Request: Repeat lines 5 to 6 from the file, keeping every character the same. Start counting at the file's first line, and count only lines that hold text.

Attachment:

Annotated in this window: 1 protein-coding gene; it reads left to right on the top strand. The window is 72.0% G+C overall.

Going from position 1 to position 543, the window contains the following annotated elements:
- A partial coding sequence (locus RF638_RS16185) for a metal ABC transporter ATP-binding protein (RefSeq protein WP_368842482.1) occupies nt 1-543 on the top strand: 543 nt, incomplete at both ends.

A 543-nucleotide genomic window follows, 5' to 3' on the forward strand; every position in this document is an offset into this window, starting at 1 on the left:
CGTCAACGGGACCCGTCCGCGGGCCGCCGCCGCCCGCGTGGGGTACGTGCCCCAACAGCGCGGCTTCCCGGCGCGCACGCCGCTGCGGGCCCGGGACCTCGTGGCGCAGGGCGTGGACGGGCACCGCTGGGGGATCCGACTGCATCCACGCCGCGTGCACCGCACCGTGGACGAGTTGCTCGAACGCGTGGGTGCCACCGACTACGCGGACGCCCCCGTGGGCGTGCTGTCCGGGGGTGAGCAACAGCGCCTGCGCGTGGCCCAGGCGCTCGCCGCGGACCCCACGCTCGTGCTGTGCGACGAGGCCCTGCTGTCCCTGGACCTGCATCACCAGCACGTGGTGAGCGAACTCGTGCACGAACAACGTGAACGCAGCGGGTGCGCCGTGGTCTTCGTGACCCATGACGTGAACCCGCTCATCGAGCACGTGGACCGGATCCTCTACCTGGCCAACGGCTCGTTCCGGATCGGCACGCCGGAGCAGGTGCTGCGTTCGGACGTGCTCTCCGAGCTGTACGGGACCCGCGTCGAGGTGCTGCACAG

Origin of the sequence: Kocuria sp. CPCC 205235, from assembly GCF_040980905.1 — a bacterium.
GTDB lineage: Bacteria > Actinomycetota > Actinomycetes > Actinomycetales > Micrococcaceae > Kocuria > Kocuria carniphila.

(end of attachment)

CGTCAACGGGACCCGTCCGCGGGCCGCCGCCGCCCGCGTGGGGTACGTGCCCCAACAGCGCGGCTTCCCGGCGCGCACGCCGCTGCGGGCCCGGGACCTCGTGGCGCAGGGCGTGGACGGGCACCGCTGGGGGATCCGACTGCATCCACGCCGCGTGCACCGCACCGTGGACGAGTTGCTCGAACGCGTGGGTGCCACCGACTACGCGGACGCCCCCGTGGGCGTGCTGTCCGGGGGTGAGCAACAGCGCCTGCGCGTGGCCCAGGCGCTCGCCGCGGACCCCACGCTCGTGCTGTGCGACGAGGCCCTGCTGTCCCTGGACCTGCATCACCAGCACGTGGTGAGCGAACTCGTGCACGAACAACGTGAACGCAGCGGGTGCGCCGTGGTCTTCGTGACCCATGACGTGAACCCGCTCATCGAGCACGTGGACCGGATCCTCTACCTGGCCAACGGCTCGTTCCGGATCGGCACGCCGGAGCAGGTGCTGCGTTCGGACGTGCTCTCCGAGCTGTACGGGACCCGCGTCGAGGTGCTGCACAG

Origin of the sequence: Kocuria sp. CPCC 205235, from assembly GCF_040980905.1 — a bacterium.